Charleston runner honors fallen father
Horrocks often remembers life lessons taught by her dad
Christa Horrocks was just an average 9-year-old girl when her world changed forever and she lost her father. Her hero, playmate and confidant, Michael Horrocks was the co-pilot of United Airlines Flight 175 on the morning of Sept. 11, 2001.
Horrocks’ flight to Boston was hijacked and diverted to New York City where it hit the South Tower of the World Trade Center, the second plane to crash into the twin skyscrapers.
The news was devastating for the Horrocks family, and like for the thousands of other victims’ families, life was never quite the same again.
The father and daughter shared a special bond through athletics, something that helped Horrocks initially deal with her grief, and eventually earn a partial scholarship to the College of Charleston as a sprinter on the track team. Her father Michael was also a collegiate athlete, and quarterbacked West Chester to its first win against Delaware in 23 years in 1983. The victory was his first career start, and Horrocks went on to compile a 14-7 record as the Golden Rams’ starting quarterback.
“My dad and I always used to run together,” Horrocks said. “He really got me into sports. I played soccer starting at the age of five, and he would always take me to the practices. He instilled a competitive edge in me and my brother. He loved to go out in the backyard and kick a soccer ball around or teach us how to play softball or baseball. He really loved to be active.”
The elder Horrocks not only kindled a passion for athletics in his children, but the former U.S. Marine and commercial pilot imparted bits of wisdom that Christa still follows today.
“I emulated the way he carried himself, and I really wanted to be just like him,” Horrocks said. “I remember when there were days when I was struggling in school or having a rough day at soccer practice, and he would say, ‘Christa, the cream always rises to the top. Don’t get down on yourself.’ He would inspire me to go out there and have a better day.”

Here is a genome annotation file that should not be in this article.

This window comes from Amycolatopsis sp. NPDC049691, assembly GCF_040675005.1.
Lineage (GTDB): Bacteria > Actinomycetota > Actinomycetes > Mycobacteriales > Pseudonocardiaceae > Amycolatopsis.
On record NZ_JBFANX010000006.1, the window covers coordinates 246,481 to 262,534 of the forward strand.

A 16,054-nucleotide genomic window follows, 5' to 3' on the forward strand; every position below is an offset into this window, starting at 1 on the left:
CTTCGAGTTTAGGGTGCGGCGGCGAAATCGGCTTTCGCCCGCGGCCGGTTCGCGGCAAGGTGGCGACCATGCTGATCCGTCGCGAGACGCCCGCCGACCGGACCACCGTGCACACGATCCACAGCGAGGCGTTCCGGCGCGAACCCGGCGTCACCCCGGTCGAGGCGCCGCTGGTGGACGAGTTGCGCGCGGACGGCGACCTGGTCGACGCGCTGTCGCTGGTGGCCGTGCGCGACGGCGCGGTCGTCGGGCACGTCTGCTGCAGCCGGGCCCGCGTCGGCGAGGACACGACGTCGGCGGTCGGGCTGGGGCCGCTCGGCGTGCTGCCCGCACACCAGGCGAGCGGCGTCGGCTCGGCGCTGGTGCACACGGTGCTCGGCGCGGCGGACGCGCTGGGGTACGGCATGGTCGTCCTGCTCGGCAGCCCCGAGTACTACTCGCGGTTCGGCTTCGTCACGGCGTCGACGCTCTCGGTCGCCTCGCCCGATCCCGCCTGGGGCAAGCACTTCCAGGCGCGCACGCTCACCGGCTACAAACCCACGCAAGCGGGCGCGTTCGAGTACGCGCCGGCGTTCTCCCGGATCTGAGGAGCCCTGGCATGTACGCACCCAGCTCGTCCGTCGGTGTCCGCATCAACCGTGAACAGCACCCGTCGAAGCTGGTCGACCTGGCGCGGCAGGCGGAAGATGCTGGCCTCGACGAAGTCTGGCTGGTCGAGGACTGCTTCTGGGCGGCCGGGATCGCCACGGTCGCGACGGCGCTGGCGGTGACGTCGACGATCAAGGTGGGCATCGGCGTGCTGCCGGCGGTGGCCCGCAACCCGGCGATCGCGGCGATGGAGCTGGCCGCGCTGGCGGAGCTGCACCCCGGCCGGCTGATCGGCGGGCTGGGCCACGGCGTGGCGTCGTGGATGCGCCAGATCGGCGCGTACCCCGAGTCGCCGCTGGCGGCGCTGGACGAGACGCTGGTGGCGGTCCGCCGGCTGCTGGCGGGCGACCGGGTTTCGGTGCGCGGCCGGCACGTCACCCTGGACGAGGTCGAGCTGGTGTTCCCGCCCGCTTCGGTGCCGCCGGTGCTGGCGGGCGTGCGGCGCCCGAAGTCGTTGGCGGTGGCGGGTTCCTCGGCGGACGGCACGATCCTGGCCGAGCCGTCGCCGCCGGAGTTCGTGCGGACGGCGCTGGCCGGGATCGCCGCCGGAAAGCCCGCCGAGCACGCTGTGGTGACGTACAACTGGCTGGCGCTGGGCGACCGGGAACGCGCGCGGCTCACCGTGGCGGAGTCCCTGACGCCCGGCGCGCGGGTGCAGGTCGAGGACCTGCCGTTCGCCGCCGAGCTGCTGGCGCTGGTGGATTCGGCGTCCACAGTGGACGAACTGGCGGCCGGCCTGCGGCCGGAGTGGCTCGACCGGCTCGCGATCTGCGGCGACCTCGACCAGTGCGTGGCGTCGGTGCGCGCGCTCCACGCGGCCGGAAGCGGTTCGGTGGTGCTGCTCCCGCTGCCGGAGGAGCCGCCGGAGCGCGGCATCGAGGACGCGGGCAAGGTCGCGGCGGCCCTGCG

The year her father passed away, Horrocks was in fourth grade and began running competitively for the local CYO track team.
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“I think there’s something to running … a certain level of pain that you have to endure in order to be a successful competitor,” Horrocks said. “Even at a young age I loved to win. It made me happy and it made me feel like [my dad] was running with me every step of the way. There is a certain part of running that is so painful … it kind of simulates the pain I had to go through after losing him.”
She went on to run on her middle school team and for the Penncrest High School squad in suburban Philadelphia, where she was a member of the school-record 4x200 relay team. As a student-athlete for the Cougars, Horrocks now competes in the 200 and 400-meter races.
Last year, as Horrocks was adjusting to her first year of college life, she was also penning a speech to honor her father at West Chester’s Michael Horrocks Day.
A group of Horrocks’ former football teammates led by Tom Schafer and John Mininno raised thousands of dollars to ensure he was properly recognized for his contributions on the football field, and for the nation. On the ninth anniversary of the Sept. 11 tragedy, a ceremony was held prior to the Edinboro – West Chester football game, where a life-sized bronze statue of Horrocks was permanently placed at the bottom of the hill in the north end zone of Farrell Stadium overlooking the field.
Standing with her brother Mick, Christa Horrocks delivered a moving tribute before the statue was unveiled. Taking a memorable line from the 1993 film The Sandlot -- a family-favorite in the Horrocks’ household – she described how the quote in many ways became the story of her father’s life.
“Remember kid, there's heroes and there's legends. Heroes get remembered but legends never die, follow your heart kid, and you'll never go wrong.” – The Babe
“It’s such a great line,” Horrocks said. “When I think of my dad, I think of him more as a legend than as a hero. When I was young, he was always my hero, but now he’s been turned into a legend, not only for me, but for our country, which is a very cool idea.”
While the statue stands as a reminder of his heroism, Michael Horrocks’ legend lives on through the memories shared by his family, friends and teammates, and certainly through his daughter. And while the way Horrocks passed away on Sept. 11, 2001, is just a small part of his legend, for Christa, the loss of her father on that tragic day completely changed her life.
“It really shaped my life and who I am today,” Horrocks said. “I developed a much closer relationship with God after the events, and it made me value life. I value my friendships. I value who I have in my life, and I don’t take things for granted.”